庄子 (Zhuāngzĭ) was a Daoist philosopher who lived in the 4th century BC. He is famous for his subtle humor and his animal-related allegories.
In Zhuāngzĭ’s best known quotation, he argues that one can never truly know what is reality and what isn’t:
“Once upon a time, I dreamt I was a butterfly, fluttering hither and thither. I was happy, and unaware that I was myself. Then I woke up. Now I do not know whether I was then a man dreaming I was a butterfly, or whether I am now a butterfly, dreaming I am a man.”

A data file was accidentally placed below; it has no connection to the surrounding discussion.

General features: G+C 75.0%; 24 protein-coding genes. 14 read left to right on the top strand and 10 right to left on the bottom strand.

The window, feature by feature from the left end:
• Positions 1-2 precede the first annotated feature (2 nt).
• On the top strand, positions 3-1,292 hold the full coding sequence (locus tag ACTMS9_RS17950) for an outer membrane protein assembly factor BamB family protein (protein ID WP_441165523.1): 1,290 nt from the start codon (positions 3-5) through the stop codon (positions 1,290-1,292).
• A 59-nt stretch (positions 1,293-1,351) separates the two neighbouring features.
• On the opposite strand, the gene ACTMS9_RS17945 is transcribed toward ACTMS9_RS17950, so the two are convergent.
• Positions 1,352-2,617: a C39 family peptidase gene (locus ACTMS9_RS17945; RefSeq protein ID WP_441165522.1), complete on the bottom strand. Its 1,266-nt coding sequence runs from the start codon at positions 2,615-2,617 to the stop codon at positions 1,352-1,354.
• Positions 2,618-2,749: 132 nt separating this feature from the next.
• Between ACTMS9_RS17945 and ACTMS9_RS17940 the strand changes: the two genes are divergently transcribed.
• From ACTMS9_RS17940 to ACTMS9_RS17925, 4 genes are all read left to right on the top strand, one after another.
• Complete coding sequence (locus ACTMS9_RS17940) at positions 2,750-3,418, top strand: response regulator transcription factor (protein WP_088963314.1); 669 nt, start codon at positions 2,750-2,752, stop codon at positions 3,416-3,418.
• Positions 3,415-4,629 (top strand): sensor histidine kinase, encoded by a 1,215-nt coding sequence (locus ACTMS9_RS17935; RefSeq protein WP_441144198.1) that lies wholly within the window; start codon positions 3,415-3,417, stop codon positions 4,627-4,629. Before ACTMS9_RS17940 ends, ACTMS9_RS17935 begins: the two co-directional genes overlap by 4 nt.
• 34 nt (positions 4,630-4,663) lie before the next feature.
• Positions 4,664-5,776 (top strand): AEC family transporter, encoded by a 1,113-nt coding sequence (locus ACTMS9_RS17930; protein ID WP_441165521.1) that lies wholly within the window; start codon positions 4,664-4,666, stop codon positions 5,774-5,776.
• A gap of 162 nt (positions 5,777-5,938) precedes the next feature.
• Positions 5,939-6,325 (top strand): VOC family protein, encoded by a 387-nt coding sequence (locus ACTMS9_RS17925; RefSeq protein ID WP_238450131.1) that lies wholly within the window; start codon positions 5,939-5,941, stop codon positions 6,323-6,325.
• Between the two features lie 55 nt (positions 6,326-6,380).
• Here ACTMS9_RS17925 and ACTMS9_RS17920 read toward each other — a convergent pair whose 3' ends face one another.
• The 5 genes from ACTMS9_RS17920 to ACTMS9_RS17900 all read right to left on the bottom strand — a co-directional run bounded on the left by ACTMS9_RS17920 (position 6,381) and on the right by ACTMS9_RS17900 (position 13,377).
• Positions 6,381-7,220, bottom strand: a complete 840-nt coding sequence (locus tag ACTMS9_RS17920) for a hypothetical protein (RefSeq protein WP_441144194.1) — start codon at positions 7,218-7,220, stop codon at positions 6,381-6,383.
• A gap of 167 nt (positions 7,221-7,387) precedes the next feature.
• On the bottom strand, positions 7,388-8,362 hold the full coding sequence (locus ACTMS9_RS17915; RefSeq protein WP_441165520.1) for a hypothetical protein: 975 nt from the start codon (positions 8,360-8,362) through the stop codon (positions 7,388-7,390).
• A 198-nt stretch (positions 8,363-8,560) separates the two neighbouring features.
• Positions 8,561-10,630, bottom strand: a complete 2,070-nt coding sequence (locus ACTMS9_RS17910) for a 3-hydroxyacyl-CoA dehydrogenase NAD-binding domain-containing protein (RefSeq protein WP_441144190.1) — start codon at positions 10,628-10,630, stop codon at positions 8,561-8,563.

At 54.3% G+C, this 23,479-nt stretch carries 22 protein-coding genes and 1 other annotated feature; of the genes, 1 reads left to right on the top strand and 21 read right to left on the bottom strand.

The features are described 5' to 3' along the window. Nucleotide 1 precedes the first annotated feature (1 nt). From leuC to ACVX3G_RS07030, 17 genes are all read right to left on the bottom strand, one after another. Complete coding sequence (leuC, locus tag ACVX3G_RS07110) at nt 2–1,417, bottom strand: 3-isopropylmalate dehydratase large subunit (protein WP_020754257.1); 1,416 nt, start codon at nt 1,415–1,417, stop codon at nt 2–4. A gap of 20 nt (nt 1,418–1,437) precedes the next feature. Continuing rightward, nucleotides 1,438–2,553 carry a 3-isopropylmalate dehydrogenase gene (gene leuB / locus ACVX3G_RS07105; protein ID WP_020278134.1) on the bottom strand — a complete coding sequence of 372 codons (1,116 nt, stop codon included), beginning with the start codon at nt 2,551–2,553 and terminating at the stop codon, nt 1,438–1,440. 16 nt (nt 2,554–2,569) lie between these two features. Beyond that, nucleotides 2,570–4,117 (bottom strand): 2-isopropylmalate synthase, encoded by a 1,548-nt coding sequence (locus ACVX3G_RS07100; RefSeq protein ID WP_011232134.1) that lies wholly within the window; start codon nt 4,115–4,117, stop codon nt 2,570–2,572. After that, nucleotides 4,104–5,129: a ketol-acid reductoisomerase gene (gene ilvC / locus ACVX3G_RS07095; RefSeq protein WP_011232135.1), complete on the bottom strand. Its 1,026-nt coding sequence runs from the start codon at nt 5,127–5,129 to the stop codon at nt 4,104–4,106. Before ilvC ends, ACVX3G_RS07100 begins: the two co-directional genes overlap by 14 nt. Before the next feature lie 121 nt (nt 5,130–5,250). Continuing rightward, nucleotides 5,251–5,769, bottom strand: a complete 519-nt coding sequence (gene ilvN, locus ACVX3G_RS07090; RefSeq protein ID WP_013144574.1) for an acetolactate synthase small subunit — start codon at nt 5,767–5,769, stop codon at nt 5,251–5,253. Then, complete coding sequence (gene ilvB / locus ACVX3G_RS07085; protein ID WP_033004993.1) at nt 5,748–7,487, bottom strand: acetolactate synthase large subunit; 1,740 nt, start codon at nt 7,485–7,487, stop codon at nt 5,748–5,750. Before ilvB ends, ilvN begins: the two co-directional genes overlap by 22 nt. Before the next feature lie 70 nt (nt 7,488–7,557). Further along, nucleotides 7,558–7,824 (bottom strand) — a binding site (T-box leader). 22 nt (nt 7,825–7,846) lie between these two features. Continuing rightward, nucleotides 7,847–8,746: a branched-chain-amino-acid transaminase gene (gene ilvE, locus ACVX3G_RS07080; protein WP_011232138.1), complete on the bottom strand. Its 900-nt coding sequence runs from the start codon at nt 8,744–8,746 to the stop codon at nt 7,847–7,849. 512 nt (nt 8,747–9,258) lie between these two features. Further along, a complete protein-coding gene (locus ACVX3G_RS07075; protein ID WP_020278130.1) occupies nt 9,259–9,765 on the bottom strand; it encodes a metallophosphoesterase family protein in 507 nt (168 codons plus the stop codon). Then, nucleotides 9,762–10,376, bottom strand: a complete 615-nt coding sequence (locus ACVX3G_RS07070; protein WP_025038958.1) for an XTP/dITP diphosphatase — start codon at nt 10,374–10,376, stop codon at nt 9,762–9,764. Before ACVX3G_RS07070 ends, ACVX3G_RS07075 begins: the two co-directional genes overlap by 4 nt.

In a more humorous episode, Zhuāngzĭ and a friend walk along the river. “See how happy the fish are”, says Zhuāngzĭ. His friend objects, saying “How can you know what makes fish happy? You’re not a fish!”. Zhuāngzĭ smiles and retorts: “How can you know that I don’t know what makes fish happy? You’re not me!”
Sure looks happy enough. Pixabay